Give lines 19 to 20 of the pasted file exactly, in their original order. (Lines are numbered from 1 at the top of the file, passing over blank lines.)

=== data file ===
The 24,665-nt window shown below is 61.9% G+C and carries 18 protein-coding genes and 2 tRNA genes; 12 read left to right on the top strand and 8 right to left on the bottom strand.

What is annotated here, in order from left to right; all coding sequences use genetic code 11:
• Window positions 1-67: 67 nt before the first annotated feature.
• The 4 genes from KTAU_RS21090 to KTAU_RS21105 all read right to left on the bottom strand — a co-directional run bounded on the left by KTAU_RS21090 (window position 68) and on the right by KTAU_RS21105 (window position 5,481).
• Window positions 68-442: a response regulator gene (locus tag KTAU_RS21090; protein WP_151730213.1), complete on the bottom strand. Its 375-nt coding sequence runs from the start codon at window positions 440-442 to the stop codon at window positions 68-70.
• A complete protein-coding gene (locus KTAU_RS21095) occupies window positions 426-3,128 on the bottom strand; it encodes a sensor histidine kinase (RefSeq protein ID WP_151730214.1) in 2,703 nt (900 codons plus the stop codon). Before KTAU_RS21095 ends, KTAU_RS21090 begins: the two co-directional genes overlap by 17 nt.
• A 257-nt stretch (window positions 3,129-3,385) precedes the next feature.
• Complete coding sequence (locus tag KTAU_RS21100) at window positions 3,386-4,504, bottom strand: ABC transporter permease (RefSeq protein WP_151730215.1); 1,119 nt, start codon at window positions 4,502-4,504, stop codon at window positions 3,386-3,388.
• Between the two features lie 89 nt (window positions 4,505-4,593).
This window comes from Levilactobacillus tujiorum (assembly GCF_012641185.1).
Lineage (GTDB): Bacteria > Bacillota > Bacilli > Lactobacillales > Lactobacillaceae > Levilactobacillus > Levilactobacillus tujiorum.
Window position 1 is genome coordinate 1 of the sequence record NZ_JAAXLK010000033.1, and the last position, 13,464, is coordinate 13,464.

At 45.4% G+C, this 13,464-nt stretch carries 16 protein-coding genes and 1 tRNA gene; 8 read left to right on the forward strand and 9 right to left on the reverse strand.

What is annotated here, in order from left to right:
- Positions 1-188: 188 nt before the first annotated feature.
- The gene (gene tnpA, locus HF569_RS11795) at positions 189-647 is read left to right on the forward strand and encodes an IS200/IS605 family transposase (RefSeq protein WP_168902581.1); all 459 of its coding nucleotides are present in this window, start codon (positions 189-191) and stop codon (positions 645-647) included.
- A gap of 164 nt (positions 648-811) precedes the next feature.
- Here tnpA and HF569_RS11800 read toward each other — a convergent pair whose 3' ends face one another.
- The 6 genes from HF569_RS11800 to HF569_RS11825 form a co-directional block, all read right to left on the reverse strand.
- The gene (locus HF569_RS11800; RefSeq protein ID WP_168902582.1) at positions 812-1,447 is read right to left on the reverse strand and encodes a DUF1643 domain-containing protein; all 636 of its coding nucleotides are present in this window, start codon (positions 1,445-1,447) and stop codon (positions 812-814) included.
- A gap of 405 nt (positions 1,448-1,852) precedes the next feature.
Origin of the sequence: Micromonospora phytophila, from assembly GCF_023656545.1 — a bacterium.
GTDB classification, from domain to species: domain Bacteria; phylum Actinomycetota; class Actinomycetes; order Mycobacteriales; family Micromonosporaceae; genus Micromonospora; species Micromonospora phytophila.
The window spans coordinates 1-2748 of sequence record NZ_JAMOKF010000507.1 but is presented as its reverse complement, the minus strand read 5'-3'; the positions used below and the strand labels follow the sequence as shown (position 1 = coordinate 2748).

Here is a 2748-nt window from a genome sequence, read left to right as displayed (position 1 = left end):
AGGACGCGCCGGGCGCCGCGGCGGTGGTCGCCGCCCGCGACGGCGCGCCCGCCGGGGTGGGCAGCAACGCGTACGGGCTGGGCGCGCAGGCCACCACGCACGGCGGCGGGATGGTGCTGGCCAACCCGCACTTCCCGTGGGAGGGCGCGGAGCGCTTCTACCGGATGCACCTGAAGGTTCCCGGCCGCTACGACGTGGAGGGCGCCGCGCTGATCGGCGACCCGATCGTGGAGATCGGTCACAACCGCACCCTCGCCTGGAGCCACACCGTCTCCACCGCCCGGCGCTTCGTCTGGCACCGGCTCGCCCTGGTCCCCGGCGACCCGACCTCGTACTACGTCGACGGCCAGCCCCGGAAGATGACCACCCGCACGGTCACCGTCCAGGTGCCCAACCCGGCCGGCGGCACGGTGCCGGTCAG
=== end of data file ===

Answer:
- The 6 genes from HF569_RS11800 to HF569_RS11825 form a co-directional block, all read right to left on the reverse strand.
- The gene (locus HF569_RS11800; RefSeq protein ID WP_168902582.1) at positions 812-1,447 is read right to left on the reverse strand and encodes a DUF1643 domain-containing protein; all 636 of its coding nucleotides are present in this window, start codon (positions 1,445-1,447) and stop codon (positions 812-814) included.